If your system administrator disables automatic primary key management, non-linear transformations can result in rows with duplicate values for tamr_id. If there are duplicates in tamr_id, the uniqueness requirement of a primary key at the end of transformations is violated and only one data row per tamr_id is kept in the final output dataset. Automatic primary key management guarantees that no data is lost, but cannot guarantee the stability of tamr_id.

  • The system automatically modifies the primary keys to all LOOKUP statements with non-equality join conditions. This means that the system changes primary keys (tamr_id) for such LOOKUP statements. For information about primary key management with LOOKUP statements, see Lookup.

To enforce the stability of tamr_id in mastering and categorization projects, as a best practice Tamr recommends that you explicitly set the tamr_id in the last transformation.

To set tamr_id in a transformation:

  1. Identify a subset of attributes in the unified dataset that uniquely identify individual records after all transformations.
  2. In your project’s last transformation, include a hash function to generate a hash code from those attributes: hash(col1, col2, col3) AS tamr_id. See hash.

How to Disable Automatic Primary Key Management

The system automatically manages primary keys. You do not need to disable this feature, for any projects, unless you have a specific workflow that requires you to specify your own keys.

You can disable automatic primary key management using the following procedures.

  • Manual option. Insert USE HINT(pkmanagement.manual) statements to apply a hint to the current transformation in the editor and to all subsequent transformations in that section.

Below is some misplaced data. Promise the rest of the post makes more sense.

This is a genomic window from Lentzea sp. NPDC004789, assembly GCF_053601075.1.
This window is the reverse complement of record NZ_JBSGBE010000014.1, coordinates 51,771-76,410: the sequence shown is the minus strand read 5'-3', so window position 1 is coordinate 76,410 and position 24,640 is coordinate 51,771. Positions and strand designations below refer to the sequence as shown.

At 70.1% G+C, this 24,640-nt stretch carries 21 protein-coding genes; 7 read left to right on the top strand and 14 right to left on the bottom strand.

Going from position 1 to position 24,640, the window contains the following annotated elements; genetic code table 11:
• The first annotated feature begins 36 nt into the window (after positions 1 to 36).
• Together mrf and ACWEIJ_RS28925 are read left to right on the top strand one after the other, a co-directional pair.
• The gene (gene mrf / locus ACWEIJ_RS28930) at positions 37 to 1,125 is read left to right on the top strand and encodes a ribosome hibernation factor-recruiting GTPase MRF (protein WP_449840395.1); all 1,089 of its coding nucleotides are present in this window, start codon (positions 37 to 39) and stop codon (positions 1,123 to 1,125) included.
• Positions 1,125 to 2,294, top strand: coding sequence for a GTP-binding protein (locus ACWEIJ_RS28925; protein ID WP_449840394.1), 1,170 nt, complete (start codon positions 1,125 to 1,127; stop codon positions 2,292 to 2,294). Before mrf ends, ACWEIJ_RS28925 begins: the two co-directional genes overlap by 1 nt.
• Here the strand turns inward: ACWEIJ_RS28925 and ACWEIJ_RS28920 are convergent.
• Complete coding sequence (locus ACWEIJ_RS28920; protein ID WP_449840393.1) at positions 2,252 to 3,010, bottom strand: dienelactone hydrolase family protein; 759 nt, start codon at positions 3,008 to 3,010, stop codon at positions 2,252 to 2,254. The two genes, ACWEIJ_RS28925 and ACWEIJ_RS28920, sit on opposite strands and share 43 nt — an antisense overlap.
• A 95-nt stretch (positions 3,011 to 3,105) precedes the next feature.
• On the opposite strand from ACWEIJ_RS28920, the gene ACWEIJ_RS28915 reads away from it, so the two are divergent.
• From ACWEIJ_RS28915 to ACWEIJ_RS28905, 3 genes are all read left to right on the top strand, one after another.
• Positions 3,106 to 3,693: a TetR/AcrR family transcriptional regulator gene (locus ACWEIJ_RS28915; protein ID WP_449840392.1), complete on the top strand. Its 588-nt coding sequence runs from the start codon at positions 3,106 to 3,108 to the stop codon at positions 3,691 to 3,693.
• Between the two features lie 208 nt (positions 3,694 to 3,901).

Note: A hint applied to the input dataset transformations section is not automatically carried over to the unified dataset transformations section. See Hint.
  • Script option. Use the ./ maintenance --script DisablePKManagement option to disable primary key assignments after an upgrade. This script automatically adds the HINT described above to each project in your instance. See Upgrading Tamr Core.
    For information about other maintenance utilities that are available for, see Utilities for Validation and System-Wide Processes.

Manually-Managing Tamr IDs

Manually managing Tamr IDs means that we have more control over how Tamr Core links human feedback to records, which can be important when changing sources and transformations over time.

Example Scenario A:

Say you are developing a mastering project with subject matter experts (SME’s), and you have performed several iterations of pair labelling and cluster validation. The SMEs then realize that the dataset needs to be joined with another dataset.

With auto primary key management:
The join transformation causes the Tamr IDs of some or all of the unified dataset to change, losing the link between records and corresponding pair labels and cluster verifications.